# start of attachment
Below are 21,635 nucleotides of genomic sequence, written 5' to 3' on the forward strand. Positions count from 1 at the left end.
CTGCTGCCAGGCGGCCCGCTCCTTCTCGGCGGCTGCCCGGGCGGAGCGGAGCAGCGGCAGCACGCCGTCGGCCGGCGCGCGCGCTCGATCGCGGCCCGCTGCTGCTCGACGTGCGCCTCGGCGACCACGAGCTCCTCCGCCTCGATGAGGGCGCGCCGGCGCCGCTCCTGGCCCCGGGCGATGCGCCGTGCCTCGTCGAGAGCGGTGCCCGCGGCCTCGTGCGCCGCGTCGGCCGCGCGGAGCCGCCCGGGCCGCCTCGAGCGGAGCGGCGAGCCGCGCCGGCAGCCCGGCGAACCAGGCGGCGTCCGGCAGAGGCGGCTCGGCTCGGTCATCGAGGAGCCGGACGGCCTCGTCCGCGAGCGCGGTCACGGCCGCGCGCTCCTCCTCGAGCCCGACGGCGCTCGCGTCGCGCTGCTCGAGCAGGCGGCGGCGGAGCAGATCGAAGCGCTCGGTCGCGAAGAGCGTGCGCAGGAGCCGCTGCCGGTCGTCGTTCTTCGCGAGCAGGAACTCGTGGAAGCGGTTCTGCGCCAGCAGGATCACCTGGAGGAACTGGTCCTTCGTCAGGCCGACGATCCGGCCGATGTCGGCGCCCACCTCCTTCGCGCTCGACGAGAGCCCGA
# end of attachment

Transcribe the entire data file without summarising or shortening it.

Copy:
Below are 21,635 nucleotides of genomic sequence, written 5' to 3' on the forward strand. Positions count from 1 at the left end.
CTGCTGCCAGGCGGCCCGCTCCTTCTCGGCGGCTGCCCGGGCGGAGCGGAGCAGCGGCAGCACGCCGTCGGCCGGCGCGCGCGCTCGATCGCGGCCCGCTGCTGCTCGACGTGCGCCTCGGCGACCACGAGCTCCTCCGCCTCGATGAGGGCGCGCCGGCGCCGCTCCTGGCCCCGGGCGATGCGCCGTGCCTCGTCGAGAGCGGTGCCCGCGGCCTCGTGCGCCGCGTCGGCCGCGCGGAGCCGCCCGGGCCGCCTCGAGCGGAGCGGCGAGCCGCGCCGGCAGCCCGGCGAACCAGGCGGCGTCCGGCAGAGGCGGCTCGGCTCGGTCATCGAGGAGCCGGACGGCCTCGTCCGCGAGCGCGGTCACGGCCGCGCGCTCCTCCTCGAGCCCGACGGCGCTCGCGTCGCGCTGCTCGAGCAGGCGGCGGCGGAGCAGATCGAAGCGCTCGGTCGCGAAGAGCGTGCGCAGGAGCCGCTGCCGGTCGTCGTTCTTCGCGAGCAGGAACTCGTGGAAGCGGTTCTGCGCCAGCAGGATCACCTGGAGGAACTGGTCCTTCGTCAGGCCGACGATCCGGCCGATGTCGGCGCCCACCTCCTTCGCGCTCGACGAGAGCCCGA